The growing literature on philosophical thought experiments has so far focused almost exclusively on the role of thought experiments in confirming or refuting philosophical hypotheses or theories. In this paper we draw attention to an additional and largely ignored role that thought experiments frequently play in our philosophical practice: some thought experiments do not merely serve as means for testing various philosophical hypotheses or theories, but also serve as facilitators for conceiving and articulating new ones. As we will put it, (...)
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  9. added 2015-01-22
    Moti Mizrahi (forthcoming). On Appeals to Intuition: A Reply to Muñoz-Suárez. The Reasoner.
    I reply to Muñoz-Suárez's objection to my argument by analogy with appeals to authority for the following necessary, but not sufficient, condition for strong appeals to intuition: (PAI) When philosophers appeal to intuitions, there must be an agreement among the relevant philosophers concerning the intuition in question; otherwise, the appeal to intuition is weak.
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  10. added 2015-01-19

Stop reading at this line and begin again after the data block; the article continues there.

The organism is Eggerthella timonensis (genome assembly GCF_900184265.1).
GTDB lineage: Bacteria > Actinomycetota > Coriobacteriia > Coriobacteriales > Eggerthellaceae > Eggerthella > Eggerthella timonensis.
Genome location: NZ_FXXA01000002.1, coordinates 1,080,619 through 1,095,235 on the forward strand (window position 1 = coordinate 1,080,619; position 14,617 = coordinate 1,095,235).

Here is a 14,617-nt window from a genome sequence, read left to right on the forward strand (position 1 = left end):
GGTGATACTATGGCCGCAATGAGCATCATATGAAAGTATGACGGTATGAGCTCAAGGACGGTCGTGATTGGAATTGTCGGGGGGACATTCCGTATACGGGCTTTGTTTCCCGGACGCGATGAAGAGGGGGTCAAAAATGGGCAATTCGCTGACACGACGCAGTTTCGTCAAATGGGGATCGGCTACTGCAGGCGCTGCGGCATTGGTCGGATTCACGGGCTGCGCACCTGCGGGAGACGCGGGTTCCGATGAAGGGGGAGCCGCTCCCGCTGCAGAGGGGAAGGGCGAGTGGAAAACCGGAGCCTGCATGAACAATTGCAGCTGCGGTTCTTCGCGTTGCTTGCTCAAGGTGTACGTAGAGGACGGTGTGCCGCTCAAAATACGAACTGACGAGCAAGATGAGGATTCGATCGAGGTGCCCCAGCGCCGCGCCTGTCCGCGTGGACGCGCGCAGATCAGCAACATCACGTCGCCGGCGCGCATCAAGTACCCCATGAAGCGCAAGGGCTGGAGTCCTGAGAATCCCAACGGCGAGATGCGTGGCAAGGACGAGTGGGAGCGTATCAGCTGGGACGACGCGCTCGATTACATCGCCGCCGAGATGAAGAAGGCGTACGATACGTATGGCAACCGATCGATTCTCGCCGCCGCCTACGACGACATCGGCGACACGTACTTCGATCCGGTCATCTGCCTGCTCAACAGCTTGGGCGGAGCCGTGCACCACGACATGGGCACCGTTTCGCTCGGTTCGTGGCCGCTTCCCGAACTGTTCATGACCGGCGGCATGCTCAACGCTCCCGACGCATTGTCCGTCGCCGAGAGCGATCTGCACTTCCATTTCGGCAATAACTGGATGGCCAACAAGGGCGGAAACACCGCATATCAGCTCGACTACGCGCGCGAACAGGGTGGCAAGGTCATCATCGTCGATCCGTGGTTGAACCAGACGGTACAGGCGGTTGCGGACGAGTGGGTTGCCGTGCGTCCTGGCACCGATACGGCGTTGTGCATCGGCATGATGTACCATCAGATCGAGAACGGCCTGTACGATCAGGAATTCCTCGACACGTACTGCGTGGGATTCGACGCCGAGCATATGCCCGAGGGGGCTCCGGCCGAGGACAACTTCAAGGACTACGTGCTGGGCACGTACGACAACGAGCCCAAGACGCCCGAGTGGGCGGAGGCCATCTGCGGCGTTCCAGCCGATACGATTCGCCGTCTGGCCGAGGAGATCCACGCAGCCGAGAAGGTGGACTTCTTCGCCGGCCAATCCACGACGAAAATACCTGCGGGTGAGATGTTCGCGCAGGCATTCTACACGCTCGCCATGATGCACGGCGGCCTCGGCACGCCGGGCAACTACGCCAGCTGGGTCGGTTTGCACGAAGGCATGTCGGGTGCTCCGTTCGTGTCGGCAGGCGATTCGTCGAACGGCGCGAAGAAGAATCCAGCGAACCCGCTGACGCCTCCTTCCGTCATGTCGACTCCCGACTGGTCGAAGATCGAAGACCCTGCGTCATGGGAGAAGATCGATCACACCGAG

David Rose (forthcoming). Belief is Prior to Knowledge. Episteme.
    Orthodoxy has it that knowledge is a composite of belief and non-mental factors. However, Timothy Williamson suggests that orthodoxy implies that the concept of belief is acquired before the concept of knowledge, whereas developmental data suggest the reverse. More recently, Jennifer Nagel reviews the psychological evidence, building a psychological case that the concept of knowledge emerges prior to belief. I assess the psychological state of the art and find support for the opposite conclusion. Overall the empirical evidence supports the orthodox (...)
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  11. added 2015-01-18